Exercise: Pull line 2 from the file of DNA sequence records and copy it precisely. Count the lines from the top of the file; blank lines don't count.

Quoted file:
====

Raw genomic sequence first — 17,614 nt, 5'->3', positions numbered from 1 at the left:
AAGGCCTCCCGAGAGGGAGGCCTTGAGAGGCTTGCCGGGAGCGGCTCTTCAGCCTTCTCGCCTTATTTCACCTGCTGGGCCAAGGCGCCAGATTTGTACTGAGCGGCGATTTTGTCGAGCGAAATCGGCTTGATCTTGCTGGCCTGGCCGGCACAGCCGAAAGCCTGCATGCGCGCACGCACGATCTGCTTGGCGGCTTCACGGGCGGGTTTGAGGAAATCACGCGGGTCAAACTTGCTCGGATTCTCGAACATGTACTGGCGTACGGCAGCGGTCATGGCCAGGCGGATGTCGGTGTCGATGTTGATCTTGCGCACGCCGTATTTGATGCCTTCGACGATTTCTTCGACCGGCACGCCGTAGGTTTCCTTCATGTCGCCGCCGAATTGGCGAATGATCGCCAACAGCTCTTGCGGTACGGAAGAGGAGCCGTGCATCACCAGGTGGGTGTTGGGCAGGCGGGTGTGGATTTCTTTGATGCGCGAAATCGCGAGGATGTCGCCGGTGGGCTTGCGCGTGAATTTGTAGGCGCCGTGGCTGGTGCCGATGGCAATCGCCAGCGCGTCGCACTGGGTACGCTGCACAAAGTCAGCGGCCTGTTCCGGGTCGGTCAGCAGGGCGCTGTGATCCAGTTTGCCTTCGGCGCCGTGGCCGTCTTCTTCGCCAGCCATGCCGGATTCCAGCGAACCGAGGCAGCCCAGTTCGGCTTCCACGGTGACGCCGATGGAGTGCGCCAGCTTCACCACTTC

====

AAGGCCTCCCGAGAGGGAGGCCTTGAGAGGCTTGCCGGGAGCGGCTCTTCAGCCTTCTCGCCTTATTTCACCTGCTGGGCCAAGGCGCCAGATTTGTACTGAGCGGCGATTTTGTCGAGCGAAATCGGCTTGATCTTGCTGGCCTGGCCGGCACAGCCGAAAGCCTGCATGCGCGCACGCACGATCTGCTTGGCGGCTTCACGGGCGGGTTTGAGGAAATCACGCGGGTCAAACTTGCTCGGATTCTCGAACATGTACTGGCGTACGGCAGCGGTCATGGCCAGGCGGATGTCGGTGTCGATGTTGATCTTGCGCACGCCGTATTTGATGCCTTCGACGATTTCTTCGACCGGCACGCCGTAGGTTTCCTTCATGTCGCCGCCGAATTGGCGAATGATCGCCAACAGCTCTTGCGGTACGGAAGAGGAGCCGTGCATCACCAGGTGGGTGTTGGGCAGGCGGGTGTGGATTTCTTTGATGCGCGAAATCGCGAGGATGTCGCCGGTGGGCTTGCGCGTGAATTTGTAGGCGCCGTGGCTGGTGCCGATGGCAATCGCCAGCGCGTCGCACTGGGTACGCTGCACAAAGTCAGCGGCCTGTTCCGGGTCGGTCAGCAGGGCGCTGTGATCCAGTTTGCCTTCGGCGCCGTGGCCGTCTTCTTCGCCAGCCATGCCGGATTCCAGCGAACCGAGGCAGCCCAGTTCGGCTTCCACGGTGACGCCGATGGAGTGCGCCAGCTTCACCACTTC